Protein Spiking aka Amino Acid Spiking

If you take supplements, it’s fairly likely that you take whey protein. Recently, there has been a huge spike (all pun intended) in discussion about the actual protein content vs. claimed protein content in many of the popular brands out there. I won’t name any names (since that’s what Google is for), but some of the good guys and some of the bad guys can be found below.

Instead of bashing those companies, I would actually like to share a chart that has been making the rounds over the past couple months and point out one of the major flaws in taking it at face value.

Chart courtesy of Chaos & Pain 

You see, this chart is missing a key column – Percentage of Claimed Protein. Let’s look at Optimum Nutrition’s Gold Standard Whey to illustrate the point. The chart shows the product at 24.6g of protein and 86.6% protein overall. Their packaging claims 24g of protein per serving, meaning they’re over 100% of their claimed protein content. Every single Optimum Nutrition product on this list follows the same pattern. Without any context as to how much protein a product had vs. what it claimed to have, this chart is actually fairly useless. Furthermore, if it’s taken at face value, it makes Optimum Nutrition look bad even though they’re delivering more than the promised amount of protein per serving in their products. However, the conversation about protein spiking is more complicated than claimed content vs. lab tested content.

So what’s Protein Spiking/ Amino Acid Spiking and why is it a big deal?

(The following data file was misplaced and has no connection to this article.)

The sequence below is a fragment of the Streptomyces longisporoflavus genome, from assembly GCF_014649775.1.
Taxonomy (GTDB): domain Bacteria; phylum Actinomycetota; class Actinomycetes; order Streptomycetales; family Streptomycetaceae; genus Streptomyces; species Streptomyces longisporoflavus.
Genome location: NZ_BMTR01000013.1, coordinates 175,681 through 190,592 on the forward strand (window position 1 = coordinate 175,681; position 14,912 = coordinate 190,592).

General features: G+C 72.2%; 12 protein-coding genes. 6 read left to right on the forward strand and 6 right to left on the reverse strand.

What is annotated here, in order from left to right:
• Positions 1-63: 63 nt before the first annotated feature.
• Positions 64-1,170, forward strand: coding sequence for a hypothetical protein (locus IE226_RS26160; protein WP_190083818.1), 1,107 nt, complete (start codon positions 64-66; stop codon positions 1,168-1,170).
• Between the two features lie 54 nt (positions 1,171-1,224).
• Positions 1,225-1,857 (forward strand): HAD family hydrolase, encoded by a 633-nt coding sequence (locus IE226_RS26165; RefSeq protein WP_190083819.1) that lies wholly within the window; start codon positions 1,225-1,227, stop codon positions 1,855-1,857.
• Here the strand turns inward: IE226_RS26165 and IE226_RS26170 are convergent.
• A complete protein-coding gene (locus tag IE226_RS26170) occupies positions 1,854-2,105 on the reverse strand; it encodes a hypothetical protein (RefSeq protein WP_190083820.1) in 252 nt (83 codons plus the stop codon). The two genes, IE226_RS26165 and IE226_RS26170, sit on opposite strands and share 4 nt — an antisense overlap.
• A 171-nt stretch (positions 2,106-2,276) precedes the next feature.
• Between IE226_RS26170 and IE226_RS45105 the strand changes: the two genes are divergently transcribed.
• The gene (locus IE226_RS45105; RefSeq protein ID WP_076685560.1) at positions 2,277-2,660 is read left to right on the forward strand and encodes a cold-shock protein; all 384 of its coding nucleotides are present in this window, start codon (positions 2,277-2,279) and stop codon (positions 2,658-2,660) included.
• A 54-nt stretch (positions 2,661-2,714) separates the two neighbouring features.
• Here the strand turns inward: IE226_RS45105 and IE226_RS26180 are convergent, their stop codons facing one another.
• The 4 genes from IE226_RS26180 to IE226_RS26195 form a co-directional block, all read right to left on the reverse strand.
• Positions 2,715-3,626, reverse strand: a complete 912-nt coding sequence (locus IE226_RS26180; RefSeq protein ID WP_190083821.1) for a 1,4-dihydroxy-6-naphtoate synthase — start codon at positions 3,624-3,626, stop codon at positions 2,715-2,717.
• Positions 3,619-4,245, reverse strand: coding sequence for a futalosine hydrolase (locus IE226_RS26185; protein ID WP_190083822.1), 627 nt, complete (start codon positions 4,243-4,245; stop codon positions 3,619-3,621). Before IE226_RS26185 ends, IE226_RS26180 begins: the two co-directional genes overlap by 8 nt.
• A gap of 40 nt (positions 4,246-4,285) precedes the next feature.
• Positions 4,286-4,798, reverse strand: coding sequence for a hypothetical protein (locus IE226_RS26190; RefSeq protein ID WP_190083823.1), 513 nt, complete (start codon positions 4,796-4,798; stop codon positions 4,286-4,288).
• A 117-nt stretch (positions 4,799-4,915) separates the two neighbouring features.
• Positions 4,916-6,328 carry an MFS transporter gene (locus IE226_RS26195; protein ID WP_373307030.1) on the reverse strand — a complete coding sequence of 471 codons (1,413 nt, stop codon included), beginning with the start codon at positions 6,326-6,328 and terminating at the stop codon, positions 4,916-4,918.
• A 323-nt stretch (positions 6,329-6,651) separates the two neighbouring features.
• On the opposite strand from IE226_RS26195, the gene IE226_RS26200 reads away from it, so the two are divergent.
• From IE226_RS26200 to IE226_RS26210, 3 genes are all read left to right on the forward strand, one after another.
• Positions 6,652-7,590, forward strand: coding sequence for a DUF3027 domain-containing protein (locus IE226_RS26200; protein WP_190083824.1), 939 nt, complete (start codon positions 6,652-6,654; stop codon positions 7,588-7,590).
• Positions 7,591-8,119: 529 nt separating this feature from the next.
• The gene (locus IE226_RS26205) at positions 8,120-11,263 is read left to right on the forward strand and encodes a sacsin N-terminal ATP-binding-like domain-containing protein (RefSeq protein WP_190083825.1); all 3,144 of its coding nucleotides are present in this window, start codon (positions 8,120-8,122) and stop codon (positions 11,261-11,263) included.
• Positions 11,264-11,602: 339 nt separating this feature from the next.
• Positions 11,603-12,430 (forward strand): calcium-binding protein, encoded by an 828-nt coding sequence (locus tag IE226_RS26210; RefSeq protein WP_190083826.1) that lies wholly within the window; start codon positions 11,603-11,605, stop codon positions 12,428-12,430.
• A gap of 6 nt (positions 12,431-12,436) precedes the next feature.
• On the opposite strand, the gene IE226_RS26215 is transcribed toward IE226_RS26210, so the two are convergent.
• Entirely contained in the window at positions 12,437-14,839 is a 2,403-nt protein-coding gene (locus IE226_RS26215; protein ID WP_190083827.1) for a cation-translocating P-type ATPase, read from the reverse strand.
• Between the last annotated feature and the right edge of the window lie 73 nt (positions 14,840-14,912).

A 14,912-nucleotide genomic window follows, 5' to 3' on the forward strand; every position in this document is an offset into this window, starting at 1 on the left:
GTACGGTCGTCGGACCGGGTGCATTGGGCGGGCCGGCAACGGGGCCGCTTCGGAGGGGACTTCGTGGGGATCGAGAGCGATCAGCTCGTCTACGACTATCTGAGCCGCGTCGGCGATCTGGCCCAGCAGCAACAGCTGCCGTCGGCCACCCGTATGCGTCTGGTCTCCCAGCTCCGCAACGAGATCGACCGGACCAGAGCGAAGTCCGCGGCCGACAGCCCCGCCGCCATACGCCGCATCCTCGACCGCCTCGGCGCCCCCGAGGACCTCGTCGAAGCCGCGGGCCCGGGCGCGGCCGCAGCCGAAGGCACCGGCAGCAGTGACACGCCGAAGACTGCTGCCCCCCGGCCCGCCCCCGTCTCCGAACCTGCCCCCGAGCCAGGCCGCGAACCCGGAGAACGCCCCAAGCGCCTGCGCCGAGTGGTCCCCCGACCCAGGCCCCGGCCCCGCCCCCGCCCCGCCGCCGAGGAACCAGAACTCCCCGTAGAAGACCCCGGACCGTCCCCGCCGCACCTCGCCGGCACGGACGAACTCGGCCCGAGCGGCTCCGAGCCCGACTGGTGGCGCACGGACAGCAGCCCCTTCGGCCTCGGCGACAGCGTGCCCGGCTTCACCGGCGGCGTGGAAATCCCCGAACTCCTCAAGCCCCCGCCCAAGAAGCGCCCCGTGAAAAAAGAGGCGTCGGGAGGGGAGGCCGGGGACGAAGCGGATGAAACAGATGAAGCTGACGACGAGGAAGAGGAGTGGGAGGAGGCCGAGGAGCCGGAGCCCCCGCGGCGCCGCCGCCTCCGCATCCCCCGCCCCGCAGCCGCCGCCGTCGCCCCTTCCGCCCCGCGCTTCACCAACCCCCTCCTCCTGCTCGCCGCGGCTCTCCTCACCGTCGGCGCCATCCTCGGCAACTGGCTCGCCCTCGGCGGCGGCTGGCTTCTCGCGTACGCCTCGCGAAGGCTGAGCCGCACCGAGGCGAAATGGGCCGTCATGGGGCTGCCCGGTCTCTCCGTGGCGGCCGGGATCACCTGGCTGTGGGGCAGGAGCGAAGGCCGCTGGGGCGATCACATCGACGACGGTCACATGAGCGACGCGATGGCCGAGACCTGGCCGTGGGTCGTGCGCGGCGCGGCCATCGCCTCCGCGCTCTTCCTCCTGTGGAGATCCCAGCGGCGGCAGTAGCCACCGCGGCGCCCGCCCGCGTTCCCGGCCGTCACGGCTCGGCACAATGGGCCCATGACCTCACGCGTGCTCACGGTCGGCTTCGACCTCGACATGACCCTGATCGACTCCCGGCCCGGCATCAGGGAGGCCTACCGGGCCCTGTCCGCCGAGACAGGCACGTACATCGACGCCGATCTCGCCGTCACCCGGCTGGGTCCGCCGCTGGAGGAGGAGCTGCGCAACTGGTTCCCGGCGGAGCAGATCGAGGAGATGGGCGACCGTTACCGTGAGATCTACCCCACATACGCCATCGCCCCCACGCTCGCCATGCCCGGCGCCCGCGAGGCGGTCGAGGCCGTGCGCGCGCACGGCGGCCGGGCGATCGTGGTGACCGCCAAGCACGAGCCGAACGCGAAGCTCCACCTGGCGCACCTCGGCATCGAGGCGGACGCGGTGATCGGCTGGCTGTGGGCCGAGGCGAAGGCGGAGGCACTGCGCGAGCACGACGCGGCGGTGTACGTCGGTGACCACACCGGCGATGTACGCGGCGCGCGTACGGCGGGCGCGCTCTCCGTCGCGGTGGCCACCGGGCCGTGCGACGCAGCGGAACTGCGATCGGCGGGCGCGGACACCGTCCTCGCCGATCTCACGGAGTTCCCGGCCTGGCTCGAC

Protein spiking is essentially the practice of adding cheap amino acids (what proteins are broken down into by your digestive system) in the place of whole dietary protein to boost the claimed protein content. Supplement companies might add 5g per serving of a cheap amino acid to a 15g serving of whole whey protein, so that they can claim that their product has 20g of protein per serving in it. Biologically, you don’t benefit as much from 15g of whole protein and 5g of a single amino acid as you would from 20g of whole protein (like their labels lead you to believe you’re getting). Herein lies the problem.

So how can you protect yourself?

One of the easiest ways to protect yourself from being taken advantage of, is to make sure you’re not using a whey protein product that contains creatine. Due to an outdated test that is still utilized to measure protein content, 1g of creatine actually registers as 1.4g of protein. Companies get away with taking advantage of this because the FDA has very, very loose regulations on what can be called protein.

Another way you can protect yourself is by looking at the ingredient list on your protein. If you see glutamine/ glutamic acid ratios way out of whack in comparison to other amino acids, you may have protein that has been spiked. Additionally, if you have a whey protein product with very high levels of taurine, you can almost guarantee it has been spiked as taurine doesn’t occur at high levels in whey protein naturally.

My recommendation is to keep in mind the old adage “you get what you pay for.” If a protein product is priced in a way that’s too good to be true, the product probably is too good to be true.

If you have any questions or comments, don’t hesitate to comment below or email me directly.

Nick Brennan

Founder & CEO

Unbeaten Fitness

Posted on February 10, 2015 .